Cities like New York, Atlanta, Chicago and Washington, D.C. are investing in urban trail development.
Cities are evolving for the 21st Century. As industries cleaned up or left altogether, planners and city officials are strategizing around the best use for linear corridors that formerly transported materials from production to market. Trails and greenways offer a popular reuse and make good sense. The benefits of urban trails are well documented: They provide comfortable places to walk, run and bike without conflicting with auto traffic and they help people incorporate physical activity in their day-to-day activities. Trails provide an alternative mode to driving, so not only are users being physically active while doing things like commuting to work, but they are reducing wear and tear on the roads, emissions and traffic.
In and around Chicago, trails are wildly popular. The 26-mile south suburban Cal Sag trail saw 80,000 riders last year and Chicago’s Lakefront Trail, which connects 13 Chicago neighborhoods, hosts 30,000 visitors daily. The Lakefront Trail has become so congested that the Chicago Park District is currently in the process of building two major projects to accommodate usage: a new flyover at Navy Pier and parallel paths to separate cyclists and pedestrians. Chicago’s newest trail, the 606, saw about 1.6 million users in 2016. Additionally, construction for El Paseo connecting Pilsen and Little Village is underway and the Englewood Line is currently being planned.
The South Branch of the Chicago River is Chicago’s next trail frontier. Last August, Mayor Emanuel, in partnership with the Metropolitan Planning Council, Friends of the Chicago River, CMAP and many others released Our Great Rivers, a vision for the future of Chicago’s rivers. Over 6,000 individuals participated in developing the vision, which calls for a “continuous riverfront trails by 2030”. While there is a significant amount of trail on the North Branch of the Chicago River, the South Branch offers immense opportunity to connect neighborhoods and resident to the rivers and to each other, while providing trail connectivity to downtown and beyond. Currently, nine leading architects are exploring concepts to bring public access and a unified design aesthetic to the river with the River Edge Ideas Lab, which launches on September 16 in conjunction with the Chicago Architecture Biennial.
While this is an incredible opportunity to open up and redefine our rivers, we must be diligent in considering how public investments like new segments of river trail could lead to increased property values, which might burden local residents. Last year, DePaul’s Institute for Housing Studies measured the impact of the 606 to homes within ½ mile of the 606 from 2000 to 2016. The study analyzed home prices in the 606 West geography (the Humboldt Park area) and 606 East geography (the Bucktown area) and shows that once the project broke ground, home prices in 606 West increased by 48.2% while 606 East only increased by 13.8%. Such a drastic increase in property values, while often seen as a positive impact, can “be disruptive for senior homeowners on fixed incomes or for lower-income owners who are already paying a substantial portion of their incomes for housing,” as outlined in the study. This burden can also be translated to renters as increased market demand often leads landlords to make investments in their properties that appeal to higher-income earners.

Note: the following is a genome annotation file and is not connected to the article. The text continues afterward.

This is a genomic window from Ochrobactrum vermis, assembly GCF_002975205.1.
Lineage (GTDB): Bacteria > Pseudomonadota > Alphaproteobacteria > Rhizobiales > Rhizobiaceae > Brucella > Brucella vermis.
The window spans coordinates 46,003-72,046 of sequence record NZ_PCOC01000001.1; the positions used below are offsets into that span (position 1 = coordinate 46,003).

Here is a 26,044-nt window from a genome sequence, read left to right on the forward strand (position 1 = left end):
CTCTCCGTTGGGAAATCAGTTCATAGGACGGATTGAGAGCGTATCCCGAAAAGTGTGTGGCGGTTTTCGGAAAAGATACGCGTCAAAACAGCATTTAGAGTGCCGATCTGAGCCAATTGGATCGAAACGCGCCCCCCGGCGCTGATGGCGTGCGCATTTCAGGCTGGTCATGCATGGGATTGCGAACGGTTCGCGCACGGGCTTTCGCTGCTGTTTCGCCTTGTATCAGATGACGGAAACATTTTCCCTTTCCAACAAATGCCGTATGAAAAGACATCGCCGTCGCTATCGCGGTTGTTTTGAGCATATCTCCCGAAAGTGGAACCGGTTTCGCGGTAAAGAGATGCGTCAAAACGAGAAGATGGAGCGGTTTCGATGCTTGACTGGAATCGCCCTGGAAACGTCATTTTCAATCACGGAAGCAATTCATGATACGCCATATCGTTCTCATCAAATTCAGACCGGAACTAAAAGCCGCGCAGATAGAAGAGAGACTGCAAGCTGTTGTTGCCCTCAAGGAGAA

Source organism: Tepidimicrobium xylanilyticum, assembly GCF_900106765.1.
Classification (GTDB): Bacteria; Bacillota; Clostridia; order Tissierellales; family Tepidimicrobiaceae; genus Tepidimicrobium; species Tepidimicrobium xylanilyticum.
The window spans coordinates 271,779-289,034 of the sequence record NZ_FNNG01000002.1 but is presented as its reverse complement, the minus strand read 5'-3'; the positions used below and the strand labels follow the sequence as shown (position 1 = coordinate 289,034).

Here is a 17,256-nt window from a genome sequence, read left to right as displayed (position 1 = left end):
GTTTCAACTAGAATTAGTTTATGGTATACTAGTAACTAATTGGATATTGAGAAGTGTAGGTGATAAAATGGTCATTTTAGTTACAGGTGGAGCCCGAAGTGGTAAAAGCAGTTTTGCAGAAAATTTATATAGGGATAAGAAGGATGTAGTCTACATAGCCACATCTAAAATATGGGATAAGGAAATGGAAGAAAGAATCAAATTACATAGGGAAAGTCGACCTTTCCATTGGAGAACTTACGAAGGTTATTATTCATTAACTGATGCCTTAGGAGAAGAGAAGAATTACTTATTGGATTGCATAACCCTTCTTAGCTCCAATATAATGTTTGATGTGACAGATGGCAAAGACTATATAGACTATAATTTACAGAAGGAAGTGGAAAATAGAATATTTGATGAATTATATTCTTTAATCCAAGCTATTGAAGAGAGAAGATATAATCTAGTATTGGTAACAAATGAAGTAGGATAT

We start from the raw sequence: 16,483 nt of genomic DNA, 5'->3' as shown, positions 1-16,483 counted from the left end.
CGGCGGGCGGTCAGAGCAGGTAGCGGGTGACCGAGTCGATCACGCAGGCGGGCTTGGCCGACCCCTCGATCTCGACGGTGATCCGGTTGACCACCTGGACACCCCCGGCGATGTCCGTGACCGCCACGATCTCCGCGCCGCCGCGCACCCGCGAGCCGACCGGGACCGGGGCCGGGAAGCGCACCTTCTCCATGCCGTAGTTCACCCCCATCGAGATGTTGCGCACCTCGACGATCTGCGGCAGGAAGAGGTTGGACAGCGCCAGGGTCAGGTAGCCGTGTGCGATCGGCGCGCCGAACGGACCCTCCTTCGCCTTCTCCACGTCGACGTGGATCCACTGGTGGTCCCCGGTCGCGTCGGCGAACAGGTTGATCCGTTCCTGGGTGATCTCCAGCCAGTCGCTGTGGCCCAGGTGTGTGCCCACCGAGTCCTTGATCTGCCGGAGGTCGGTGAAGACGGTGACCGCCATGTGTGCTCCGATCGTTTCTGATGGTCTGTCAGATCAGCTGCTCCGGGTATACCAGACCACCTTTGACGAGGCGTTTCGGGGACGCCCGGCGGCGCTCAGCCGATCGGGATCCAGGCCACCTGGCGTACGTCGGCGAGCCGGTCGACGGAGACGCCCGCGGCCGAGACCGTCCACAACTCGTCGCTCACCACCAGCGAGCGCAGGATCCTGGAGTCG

Land use patterns also factor into the equation. A significant difference between the 606 and the South Branch of the Chicago River is that, in the case of the 606, residential property is adjacent to the trail and the study captured all residences within ½ mile. Along the South Branch, there are just a few blocks of residential development close to the river and the only residential development adjacent to the water is on the east side of Bubbly Creek, due to the existence of vast industrial and I-55 corridors.
Residential neighborhoods are separated from the river by industry and the I-55 corridor along the Chicago Sanitary and Ship Canal.
Some cities simultaneously invest in new trails while proactively deploying anti-displacement strategies. In Atlanta, the soon-to-be-completed West Side Trail, which is part of the Beltline, is being paired with an anti-displacement strategy to help keep residents in their homes in the face of rising property values. The West Side Future Fund is available to residents in specific West Side neighborhoods to offset increased property taxes. The program is dependent on private donations. Delta Air Lines, the Chick-Fil-A Foundation and Georgia-Pacific have signed on to help.
In Washington D.C., with planning for redeveloping the Anacostia River moving forward, the Local Initiatives Support Corp. (LISC) has announced a “$50 million commitment to ensure the project does not spur widespread displacement of residents.” This development goes beyond a trail and includes projects like an outdoor plaza, amphitheater and environmental education center. LISC will direct the funding to local organizations that will provide direct supportive services like early childhood and arts education, medical care and food support to existing residents.
Back in Chicago, as trail planning advances along the Chicago River, MPC will learn from creative and innovative anti-displacement examples across the nation to balance public investment with neighborhood preservation.